Some of the sales men back then (and they were all men) were terrific blokes who actually fuelled our fire inside rather than give us a clip round the ear or a boot up the jacksie. Mill Garages Honda in Darlington now long gone, employed one chap called Ian Sale who looked like a blonde Nigel Mansell, he loved his cars and Formula 1 and providing he was not busy, spent many an hour chatting to me and my mate. He even treated us to a high speed thrash in a new 16v CRX and 2.0i-16 Prelude often, and even the dealer principle – John Wilkinson had time for us. On the other side of town right near where I lived was Mill Garages Faverdale.
They were Audi – VW and local quattro agents with the premises being clinical and pristine, as you would expect from V.A.G. Malcolm Longstaff was their Audi salesman – imagine Mr Chisholm from Minder with tinted glasses and you have a mental picture. To say mental, would be the operative word owing to the fact he is a bit mad but really, a terriffic bloke. He was, and still is a very witty and informed man who is now in the used car game, but back then in his Quattro days would take me out for a spin if they were due to close for the evening. If anyone asks me how fast the old 200 Avant quattro was, let me tell you…. They were bloody quick… even going backwards!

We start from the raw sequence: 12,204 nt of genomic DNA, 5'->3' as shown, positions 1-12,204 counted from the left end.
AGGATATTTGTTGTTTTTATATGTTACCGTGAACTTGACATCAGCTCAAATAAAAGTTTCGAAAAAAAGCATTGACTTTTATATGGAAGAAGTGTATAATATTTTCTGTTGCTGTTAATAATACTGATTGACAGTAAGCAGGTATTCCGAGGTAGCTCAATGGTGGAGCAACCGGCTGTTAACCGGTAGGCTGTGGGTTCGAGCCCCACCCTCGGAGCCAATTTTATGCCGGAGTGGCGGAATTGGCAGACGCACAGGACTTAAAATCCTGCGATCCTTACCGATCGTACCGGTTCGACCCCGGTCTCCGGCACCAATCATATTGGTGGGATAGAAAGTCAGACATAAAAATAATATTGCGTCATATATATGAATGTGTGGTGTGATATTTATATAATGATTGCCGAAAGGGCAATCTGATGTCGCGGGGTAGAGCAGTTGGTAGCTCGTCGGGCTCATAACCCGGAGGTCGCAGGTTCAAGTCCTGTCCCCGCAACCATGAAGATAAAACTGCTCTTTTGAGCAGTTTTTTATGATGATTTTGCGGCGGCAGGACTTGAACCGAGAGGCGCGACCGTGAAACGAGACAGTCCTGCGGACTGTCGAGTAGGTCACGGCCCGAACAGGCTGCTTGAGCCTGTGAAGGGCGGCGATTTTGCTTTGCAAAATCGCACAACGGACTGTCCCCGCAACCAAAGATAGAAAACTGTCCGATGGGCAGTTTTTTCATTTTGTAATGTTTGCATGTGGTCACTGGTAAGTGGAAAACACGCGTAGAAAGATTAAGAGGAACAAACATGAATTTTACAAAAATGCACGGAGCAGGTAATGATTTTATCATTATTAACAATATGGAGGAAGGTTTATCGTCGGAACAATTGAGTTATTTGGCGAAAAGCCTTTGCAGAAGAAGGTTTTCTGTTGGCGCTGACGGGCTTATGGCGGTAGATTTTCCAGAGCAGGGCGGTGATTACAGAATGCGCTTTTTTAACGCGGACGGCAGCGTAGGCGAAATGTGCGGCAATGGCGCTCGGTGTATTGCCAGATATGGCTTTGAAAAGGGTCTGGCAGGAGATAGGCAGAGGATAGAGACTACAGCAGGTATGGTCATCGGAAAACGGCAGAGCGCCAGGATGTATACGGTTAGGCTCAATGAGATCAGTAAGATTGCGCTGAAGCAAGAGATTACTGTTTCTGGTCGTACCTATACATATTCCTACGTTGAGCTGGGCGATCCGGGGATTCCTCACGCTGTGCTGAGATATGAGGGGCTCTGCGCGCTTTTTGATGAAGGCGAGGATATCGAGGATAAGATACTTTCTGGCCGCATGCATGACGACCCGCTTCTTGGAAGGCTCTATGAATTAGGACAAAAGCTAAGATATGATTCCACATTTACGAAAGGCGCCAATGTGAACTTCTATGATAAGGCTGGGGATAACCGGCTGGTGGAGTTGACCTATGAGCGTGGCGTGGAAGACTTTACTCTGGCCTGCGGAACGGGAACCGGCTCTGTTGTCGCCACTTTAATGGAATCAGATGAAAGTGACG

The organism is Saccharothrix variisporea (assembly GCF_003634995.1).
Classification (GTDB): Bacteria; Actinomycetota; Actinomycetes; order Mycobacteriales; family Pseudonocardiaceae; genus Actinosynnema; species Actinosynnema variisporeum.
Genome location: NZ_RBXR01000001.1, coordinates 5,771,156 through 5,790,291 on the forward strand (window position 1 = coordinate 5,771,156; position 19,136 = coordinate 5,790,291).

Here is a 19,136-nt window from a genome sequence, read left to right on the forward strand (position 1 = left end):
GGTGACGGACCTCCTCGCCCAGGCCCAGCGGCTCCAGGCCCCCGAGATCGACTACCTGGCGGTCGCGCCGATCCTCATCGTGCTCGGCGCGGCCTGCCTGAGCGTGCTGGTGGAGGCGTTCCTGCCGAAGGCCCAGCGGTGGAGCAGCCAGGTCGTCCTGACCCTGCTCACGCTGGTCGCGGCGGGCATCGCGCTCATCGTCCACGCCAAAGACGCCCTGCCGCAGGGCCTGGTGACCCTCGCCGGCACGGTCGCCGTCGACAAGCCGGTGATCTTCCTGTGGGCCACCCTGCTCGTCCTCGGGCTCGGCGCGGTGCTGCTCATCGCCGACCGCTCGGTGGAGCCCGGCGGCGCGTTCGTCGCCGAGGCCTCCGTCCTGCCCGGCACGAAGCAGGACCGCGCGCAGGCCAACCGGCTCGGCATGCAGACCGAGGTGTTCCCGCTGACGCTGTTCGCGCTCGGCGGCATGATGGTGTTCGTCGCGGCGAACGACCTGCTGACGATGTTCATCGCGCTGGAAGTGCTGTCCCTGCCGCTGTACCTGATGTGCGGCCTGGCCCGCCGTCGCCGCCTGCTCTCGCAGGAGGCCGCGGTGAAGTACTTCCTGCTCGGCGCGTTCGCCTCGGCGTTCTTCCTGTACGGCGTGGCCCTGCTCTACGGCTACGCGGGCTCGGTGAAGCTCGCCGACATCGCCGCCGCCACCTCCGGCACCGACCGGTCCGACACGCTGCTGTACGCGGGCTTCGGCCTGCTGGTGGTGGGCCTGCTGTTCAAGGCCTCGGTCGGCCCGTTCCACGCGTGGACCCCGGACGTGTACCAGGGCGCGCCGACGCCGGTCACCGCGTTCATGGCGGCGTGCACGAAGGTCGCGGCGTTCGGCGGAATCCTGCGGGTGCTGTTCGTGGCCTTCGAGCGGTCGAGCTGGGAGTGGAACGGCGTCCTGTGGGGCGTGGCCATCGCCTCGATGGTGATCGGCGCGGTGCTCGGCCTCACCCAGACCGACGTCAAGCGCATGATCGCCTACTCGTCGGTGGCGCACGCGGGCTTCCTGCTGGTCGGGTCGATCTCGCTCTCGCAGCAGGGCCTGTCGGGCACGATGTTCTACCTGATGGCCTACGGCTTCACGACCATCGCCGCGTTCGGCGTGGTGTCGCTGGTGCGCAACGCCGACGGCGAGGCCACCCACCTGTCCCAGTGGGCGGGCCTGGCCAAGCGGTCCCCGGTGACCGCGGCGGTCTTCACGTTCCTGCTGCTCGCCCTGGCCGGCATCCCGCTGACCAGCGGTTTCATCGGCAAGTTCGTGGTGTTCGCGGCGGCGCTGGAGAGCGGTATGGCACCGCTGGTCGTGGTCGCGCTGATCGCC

Down in the town, 100 yards from Honda, was Croxdale Service Station the local Citroen dealer with their sole salesman John Armitage. I first grew fond of Citroen nearly fainting in admiration over 30 years ago watching a teachers brand new GS lift its suspension one day, it was akin to watching a slumbering cat awaken, stretch and then raise to its feet. John was yet again, another thoroughly decent chap who never gave any hassle to two young petrol heads. To this day, I still secretly admire the boldness of Citroen cars especially the older generation of BX, CX & GSA models – utterly bonkers and often regarded as idiosyncratic nonsense, but get behind the wheel of a nice CX for example, and it all falls into place – with perfect clarity.